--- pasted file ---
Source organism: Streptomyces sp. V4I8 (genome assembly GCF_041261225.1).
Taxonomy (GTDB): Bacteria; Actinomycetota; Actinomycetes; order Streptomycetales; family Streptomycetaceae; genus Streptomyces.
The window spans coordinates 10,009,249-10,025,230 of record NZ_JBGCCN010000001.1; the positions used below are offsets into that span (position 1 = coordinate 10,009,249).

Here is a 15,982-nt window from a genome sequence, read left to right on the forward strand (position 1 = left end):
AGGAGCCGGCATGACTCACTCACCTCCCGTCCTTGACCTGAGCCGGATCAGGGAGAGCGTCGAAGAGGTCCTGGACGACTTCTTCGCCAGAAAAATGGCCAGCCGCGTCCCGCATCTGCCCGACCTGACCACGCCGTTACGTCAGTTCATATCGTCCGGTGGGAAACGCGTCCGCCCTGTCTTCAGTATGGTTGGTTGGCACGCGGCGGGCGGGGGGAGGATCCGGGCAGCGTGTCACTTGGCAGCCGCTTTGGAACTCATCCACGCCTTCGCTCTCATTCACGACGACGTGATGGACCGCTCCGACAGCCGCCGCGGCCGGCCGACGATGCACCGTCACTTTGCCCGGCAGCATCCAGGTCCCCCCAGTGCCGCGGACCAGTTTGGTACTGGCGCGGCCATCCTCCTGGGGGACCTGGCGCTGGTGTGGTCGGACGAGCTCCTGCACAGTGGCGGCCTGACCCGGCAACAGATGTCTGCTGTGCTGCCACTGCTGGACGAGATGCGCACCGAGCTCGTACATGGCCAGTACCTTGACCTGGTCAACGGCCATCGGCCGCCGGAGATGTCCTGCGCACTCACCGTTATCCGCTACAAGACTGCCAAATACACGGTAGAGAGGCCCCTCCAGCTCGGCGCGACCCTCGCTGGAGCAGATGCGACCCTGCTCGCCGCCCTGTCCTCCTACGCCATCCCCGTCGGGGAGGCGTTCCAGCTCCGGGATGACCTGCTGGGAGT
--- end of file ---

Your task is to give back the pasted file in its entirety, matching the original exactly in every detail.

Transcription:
Source organism: Streptomyces sp. V4I8 (genome assembly GCF_041261225.1).
Taxonomy (GTDB): Bacteria; Actinomycetota; Actinomycetes; order Streptomycetales; family Streptomycetaceae; genus Streptomyces.
The window spans coordinates 10,009,249-10,025,230 of record NZ_JBGCCN010000001.1; the positions used below are offsets into that span (position 1 = coordinate 10,009,249).

Here is a 15,982-nt window from a genome sequence, read left to right on the forward strand (position 1 = left end):
AGGAGCCGGCATGACTCACTCACCTCCCGTCCTTGACCTGAGCCGGATCAGGGAGAGCGTCGAAGAGGTCCTGGACGACTTCTTCGCCAGAAAAATGGCCAGCCGCGTCCCGCATCTGCCCGACCTGACCACGCCGTTACGTCAGTTCATATCGTCCGGTGGGAAACGCGTCCGCCCTGTCTTCAGTATGGTTGGTTGGCACGCGGCGGGCGGGGGGAGGATCCGGGCAGCGTGTCACTTGGCAGCCGCTTTGGAACTCATCCACGCCTTCGCTCTCATTCACGACGACGTGATGGACCGCTCCGACAGCCGCCGCGGCCGGCCGACGATGCACCGTCACTTTGCCCGGCAGCATCCAGGTCCCCCCAGTGCCGCGGACCAGTTTGGTACTGGCGCGGCCATCCTCCTGGGGGACCTGGCGCTGGTGTGGTCGGACGAGCTCCTGCACAGTGGCGGCCTGACCCGGCAACAGATGTCTGCTGTGCTGCCACTGCTGGACGAGATGCGCACCGAGCTCGTACATGGCCAGTACCTTGACCTGGTCAACGGCCATCGGCCGCCGGAGATGTCCTGCGCACTCACCGTTATCCGCTACAAGACTGCCAAATACACGGTAGAGAGGCCCCTCCAGCTCGGCGCGACCCTCGCTGGAGCAGATGCGACCCTGCTCGCCGCCCTGTCCTCCTACGCCATCCCCGTCGGGGAGGCGTTCCAGCTCCGGGATGACCTGCTGGGAGT